Tuesday, May 1, 2012

Vermont Environmental and Land Use Law, May 1, 2012

 Photo by Muffet on Flickr

Vermont Superior Court rules in favor of citizen access in Bennington Act 250 case, vermontbiz.com
The Environmental Division of the Vermont Superior Court today ruled decisively in favor of citizen participation in Act 250 proceedings in a case involving a proposed development in Bennington.

The Vermont Natural Resources Council and a group of Bennington residents who last year had been denied a full seat at the table in the Act 250 process hailed the decision.

“This ruling clarifies that Act 250 is fully open to citizens,” said Brian Shupe, VNRC’s executive director.

Shupe continued: “The ruling in favor of the rights of citizens to fully participate in decision-making in their own communities is precisely in line with the vision of Act 250’s founders, as well as Vermont’s strong tradition of accessible government,” he said. “This is good news.”

Meg Campbell, a representative of the citizens group, said she also was pleased with the decision.

“As a group, we had information and a viewpoint to bring to the table. Being denied party status in the case effectively shut us out and, as a result, the review of the project was compromised."

VNRC represented a group of Bennington residents who were concerned about the impacts of a proposed expansion of a Wal-Mart in Bennington.  Their concerns included impacts on water quality, potential harm to the economic viability of downtown businesses, and traffic congestion.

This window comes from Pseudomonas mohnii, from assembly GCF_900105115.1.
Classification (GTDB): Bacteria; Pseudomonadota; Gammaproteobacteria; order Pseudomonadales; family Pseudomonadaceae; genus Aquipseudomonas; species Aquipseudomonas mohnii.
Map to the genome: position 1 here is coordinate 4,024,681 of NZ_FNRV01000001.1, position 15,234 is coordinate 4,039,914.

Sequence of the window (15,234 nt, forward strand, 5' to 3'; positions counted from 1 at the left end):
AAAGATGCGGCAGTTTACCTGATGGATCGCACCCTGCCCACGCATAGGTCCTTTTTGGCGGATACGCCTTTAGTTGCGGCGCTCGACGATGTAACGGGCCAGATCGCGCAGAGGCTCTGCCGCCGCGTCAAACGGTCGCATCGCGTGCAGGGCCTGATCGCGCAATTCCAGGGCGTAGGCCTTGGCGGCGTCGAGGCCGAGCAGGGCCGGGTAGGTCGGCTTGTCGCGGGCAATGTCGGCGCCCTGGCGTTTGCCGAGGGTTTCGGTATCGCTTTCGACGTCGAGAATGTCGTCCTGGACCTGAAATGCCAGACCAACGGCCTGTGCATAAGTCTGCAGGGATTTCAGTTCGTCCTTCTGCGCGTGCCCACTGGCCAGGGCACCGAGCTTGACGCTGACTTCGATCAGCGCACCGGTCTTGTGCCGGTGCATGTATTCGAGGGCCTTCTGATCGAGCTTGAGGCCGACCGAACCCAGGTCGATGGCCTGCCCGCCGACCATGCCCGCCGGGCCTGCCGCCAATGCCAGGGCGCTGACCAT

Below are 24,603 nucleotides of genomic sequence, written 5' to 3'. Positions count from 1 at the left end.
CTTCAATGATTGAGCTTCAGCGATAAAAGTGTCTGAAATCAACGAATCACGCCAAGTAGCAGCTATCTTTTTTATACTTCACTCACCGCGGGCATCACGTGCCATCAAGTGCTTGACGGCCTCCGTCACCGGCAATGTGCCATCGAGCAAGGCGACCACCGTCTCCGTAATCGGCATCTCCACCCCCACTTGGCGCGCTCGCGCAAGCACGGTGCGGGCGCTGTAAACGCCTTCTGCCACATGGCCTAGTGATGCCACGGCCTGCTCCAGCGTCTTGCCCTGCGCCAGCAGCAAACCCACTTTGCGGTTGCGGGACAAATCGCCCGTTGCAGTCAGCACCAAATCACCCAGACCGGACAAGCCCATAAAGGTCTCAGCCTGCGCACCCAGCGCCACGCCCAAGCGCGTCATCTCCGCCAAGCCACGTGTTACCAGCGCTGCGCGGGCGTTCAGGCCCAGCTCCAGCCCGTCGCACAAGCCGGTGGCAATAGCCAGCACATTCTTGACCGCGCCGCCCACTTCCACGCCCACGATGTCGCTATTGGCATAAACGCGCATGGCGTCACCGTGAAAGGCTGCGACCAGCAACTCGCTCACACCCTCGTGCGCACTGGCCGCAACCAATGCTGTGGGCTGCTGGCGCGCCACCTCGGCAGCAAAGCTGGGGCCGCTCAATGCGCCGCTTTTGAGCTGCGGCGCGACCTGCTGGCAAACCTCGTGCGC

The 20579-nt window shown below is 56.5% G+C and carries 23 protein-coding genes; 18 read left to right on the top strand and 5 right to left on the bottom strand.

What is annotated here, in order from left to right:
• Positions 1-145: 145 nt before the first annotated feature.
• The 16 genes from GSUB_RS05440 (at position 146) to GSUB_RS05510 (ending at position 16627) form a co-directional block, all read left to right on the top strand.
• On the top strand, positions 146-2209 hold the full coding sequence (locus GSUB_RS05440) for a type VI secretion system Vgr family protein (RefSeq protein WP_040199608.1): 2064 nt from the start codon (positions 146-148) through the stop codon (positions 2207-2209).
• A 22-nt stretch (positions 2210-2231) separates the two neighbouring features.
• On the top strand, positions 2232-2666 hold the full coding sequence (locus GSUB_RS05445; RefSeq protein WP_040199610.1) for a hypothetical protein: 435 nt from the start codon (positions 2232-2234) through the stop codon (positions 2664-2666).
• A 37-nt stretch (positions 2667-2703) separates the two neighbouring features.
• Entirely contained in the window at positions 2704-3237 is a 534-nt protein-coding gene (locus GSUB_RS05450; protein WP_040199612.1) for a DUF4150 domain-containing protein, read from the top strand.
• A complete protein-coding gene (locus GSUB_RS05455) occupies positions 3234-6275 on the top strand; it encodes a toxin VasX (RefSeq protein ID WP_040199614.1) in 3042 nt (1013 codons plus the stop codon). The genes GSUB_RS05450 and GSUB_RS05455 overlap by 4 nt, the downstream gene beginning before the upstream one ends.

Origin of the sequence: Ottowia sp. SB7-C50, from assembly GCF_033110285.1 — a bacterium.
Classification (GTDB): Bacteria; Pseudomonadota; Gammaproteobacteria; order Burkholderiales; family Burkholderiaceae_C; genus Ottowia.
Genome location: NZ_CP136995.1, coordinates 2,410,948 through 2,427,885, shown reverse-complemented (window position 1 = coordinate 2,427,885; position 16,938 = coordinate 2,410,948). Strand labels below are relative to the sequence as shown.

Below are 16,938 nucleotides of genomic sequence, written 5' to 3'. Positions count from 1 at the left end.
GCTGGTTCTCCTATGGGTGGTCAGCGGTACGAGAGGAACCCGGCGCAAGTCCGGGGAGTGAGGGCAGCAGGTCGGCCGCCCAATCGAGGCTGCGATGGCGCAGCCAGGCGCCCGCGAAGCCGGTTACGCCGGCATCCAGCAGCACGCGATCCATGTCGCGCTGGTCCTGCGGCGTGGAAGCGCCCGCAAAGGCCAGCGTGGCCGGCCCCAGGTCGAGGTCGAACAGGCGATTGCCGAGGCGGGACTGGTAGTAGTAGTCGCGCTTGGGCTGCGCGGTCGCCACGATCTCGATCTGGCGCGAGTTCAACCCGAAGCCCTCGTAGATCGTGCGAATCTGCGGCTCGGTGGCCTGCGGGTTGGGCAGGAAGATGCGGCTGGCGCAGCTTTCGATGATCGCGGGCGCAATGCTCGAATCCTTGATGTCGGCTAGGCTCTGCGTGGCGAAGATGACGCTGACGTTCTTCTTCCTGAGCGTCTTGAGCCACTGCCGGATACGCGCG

Vermont Agency of Natural Resources resumes state stream alteration permit program, vermontbiz.com
The Vermont Agency of Natural Resources (ANR) announced today the resumption of its normal stream alteration permit procedures.

“During the months following Tropical Storm Irene, the State of Vermont, municipalities, and private landowners were faced with the tremendous challenge of protecting public safety and restoring thousands of stream and river sites where property was damaged or imminently threatened with damage.  In order to provide assistance to such a large population of Vermonters in need of technical help, the normal administrative procedures of the stream alteration permit program were suspended,” said Vermont Agency of Natural Resources Secretary Deb Markowitz. 

“On September 3rd, my office issued a press release explaining that people may work in streams if they consulted with DEC River Engineers and had received verbal authorization.  On October 3rd a second phase of the recovery commenced with an announcement that written authorizations were required to conduct any non-emergency instream work.”

Effective immediately, the Agency will no longer be using these expedited stream alteration procedures and all non-exempt stream alterations in perennial streams will require a State permit.
Deadline to apply for SBA Economic Injury Disaster Loans in Vermont due to Tropical Storm Irene is May 22, vermontbiz.com
The US Small Business Administration is reminding small businesses, small agricultural cooperatives, small businesses engaged in aquaculture and most private non-profit organizations of all sizes that May 22 is the filing deadline for federal economic injury disaster loans available in Bennington and Windham counties in Vermont as a result of excessive rain and high winds associated with Tropical Storm Irene that occurred on August 28-31, 2011.